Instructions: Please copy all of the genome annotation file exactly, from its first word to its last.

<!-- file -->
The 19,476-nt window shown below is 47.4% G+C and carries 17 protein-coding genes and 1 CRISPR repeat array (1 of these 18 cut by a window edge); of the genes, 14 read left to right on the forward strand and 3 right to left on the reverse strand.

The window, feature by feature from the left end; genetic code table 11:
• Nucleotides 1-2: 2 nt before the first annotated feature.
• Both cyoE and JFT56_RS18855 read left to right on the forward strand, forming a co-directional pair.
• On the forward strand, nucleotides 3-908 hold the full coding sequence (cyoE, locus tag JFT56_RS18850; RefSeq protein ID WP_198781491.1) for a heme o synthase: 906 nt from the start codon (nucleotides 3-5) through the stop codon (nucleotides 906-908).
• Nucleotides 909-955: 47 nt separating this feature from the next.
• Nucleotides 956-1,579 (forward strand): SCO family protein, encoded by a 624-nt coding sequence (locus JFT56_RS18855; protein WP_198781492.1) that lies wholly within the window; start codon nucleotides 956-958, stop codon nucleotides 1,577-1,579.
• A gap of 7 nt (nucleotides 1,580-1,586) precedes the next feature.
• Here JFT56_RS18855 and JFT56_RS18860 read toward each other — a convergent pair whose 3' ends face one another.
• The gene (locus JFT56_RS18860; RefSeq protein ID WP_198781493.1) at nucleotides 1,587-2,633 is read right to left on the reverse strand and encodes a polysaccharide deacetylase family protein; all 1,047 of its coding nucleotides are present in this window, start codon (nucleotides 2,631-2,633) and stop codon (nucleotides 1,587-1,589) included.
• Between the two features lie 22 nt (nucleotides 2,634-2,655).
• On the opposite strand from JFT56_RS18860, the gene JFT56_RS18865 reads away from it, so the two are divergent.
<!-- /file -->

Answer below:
The 19,476-nt window shown below is 47.4% G+C and carries 17 protein-coding genes and 1 CRISPR repeat array (1 of these 18 cut by a window edge); of the genes, 14 read left to right on the forward strand and 3 right to left on the reverse strand.

The window, feature by feature from the left end; genetic code table 11:
• Nucleotides 1-2: 2 nt before the first annotated feature.
• Both cyoE and JFT56_RS18855 read left to right on the forward strand, forming a co-directional pair.
• On the forward strand, nucleotides 3-908 hold the full coding sequence (cyoE, locus tag JFT56_RS18850; RefSeq protein ID WP_198781491.1) for a heme o synthase: 906 nt from the start codon (nucleotides 3-5) through the stop codon (nucleotides 906-908).
• Nucleotides 909-955: 47 nt separating this feature from the next.
• Nucleotides 956-1,579 (forward strand): SCO family protein, encoded by a 624-nt coding sequence (locus JFT56_RS18855; protein WP_198781492.1) that lies wholly within the window; start codon nucleotides 956-958, stop codon nucleotides 1,577-1,579.
• A gap of 7 nt (nucleotides 1,580-1,586) precedes the next feature.
• Here JFT56_RS18855 and JFT56_RS18860 read toward each other — a convergent pair whose 3' ends face one another.
• The gene (locus JFT56_RS18860; RefSeq protein ID WP_198781493.1) at nucleotides 1,587-2,633 is read right to left on the reverse strand and encodes a polysaccharide deacetylase family protein; all 1,047 of its coding nucleotides are present in this window, start codon (nucleotides 2,631-2,633) and stop codon (nucleotides 1,587-1,589) included.
• Between the two features lie 22 nt (nucleotides 2,634-2,655).
• On the opposite strand from JFT56_RS18860, the gene JFT56_RS18865 reads away from it, so the two are divergent.